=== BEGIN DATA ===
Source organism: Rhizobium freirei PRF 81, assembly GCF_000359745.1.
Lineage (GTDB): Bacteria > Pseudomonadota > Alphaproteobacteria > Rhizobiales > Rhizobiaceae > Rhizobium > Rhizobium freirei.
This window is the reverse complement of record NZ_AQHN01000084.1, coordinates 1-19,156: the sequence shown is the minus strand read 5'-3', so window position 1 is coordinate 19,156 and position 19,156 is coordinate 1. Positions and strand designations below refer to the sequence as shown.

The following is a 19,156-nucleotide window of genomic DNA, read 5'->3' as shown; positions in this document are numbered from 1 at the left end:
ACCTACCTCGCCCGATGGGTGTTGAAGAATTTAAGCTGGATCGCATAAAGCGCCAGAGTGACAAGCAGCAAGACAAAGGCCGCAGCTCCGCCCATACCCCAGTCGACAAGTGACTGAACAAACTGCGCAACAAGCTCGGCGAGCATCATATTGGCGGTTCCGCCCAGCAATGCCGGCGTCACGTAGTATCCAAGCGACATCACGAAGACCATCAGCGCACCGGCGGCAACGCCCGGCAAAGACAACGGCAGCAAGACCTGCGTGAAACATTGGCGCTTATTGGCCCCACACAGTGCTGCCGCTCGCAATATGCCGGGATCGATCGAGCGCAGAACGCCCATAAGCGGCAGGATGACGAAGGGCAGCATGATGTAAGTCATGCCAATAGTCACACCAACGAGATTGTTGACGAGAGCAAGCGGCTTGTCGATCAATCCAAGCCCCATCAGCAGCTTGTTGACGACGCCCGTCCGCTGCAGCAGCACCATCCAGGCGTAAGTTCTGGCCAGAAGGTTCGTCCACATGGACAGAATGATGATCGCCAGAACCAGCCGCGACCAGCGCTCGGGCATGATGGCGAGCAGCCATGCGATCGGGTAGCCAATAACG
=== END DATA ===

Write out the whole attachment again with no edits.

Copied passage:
Source organism: Rhizobium freirei PRF 81, assembly GCF_000359745.1.
Lineage (GTDB): Bacteria > Pseudomonadota > Alphaproteobacteria > Rhizobiales > Rhizobiaceae > Rhizobium > Rhizobium freirei.
This window is the reverse complement of record NZ_AQHN01000084.1, coordinates 1-19,156: the sequence shown is the minus strand read 5'-3', so window position 1 is coordinate 19,156 and position 19,156 is coordinate 1. Positions and strand designations below refer to the sequence as shown.

The following is a 19,156-nucleotide window of genomic DNA, read 5'->3' as shown; positions in this document are numbered from 1 at the left end:
ACCTACCTCGCCCGATGGGTGTTGAAGAATTTAAGCTGGATCGCATAAAGCGCCAGAGTGACAAGCAGCAAGACAAAGGCCGCAGCTCCGCCCATACCCCAGTCGACAAGTGACTGAACAAACTGCGCAACAAGCTCGGCGAGCATCATATTGGCGGTTCCGCCCAGCAATGCCGGCGTCACGTAGTATCCAAGCGACATCACGAAGACCATCAGCGCACCGGCGGCAACGCCCGGCAAAGACAACGGCAGCAAGACCTGCGTGAAACATTGGCGCTTATTGGCCCCACACAGTGCTGCCGCTCGCAATATGCCGGGATCGATCGAGCGCAGAACGCCCATAAGCGGCAGGATGACGAAGGGCAGCATGATGTAAGTCATGCCAATAGTCACACCAACGAGATTGTTGACGAGAGCAAGCGGCTTGTCGATCAATCCAAGCCCCATCAGCAGCTTGTTGACGACGCCCGTCCGCTGCAGCAGCACCATCCAGGCGTAAGTTCTGGCCAGAAGGTTCGTCCACATGGACAGAATGATGATCGCCAGAACCAGCCGCGACCAGCGCTCGGGCATGATGGCGAGCAGCCATGCGATCGGGTAGCCAATAACG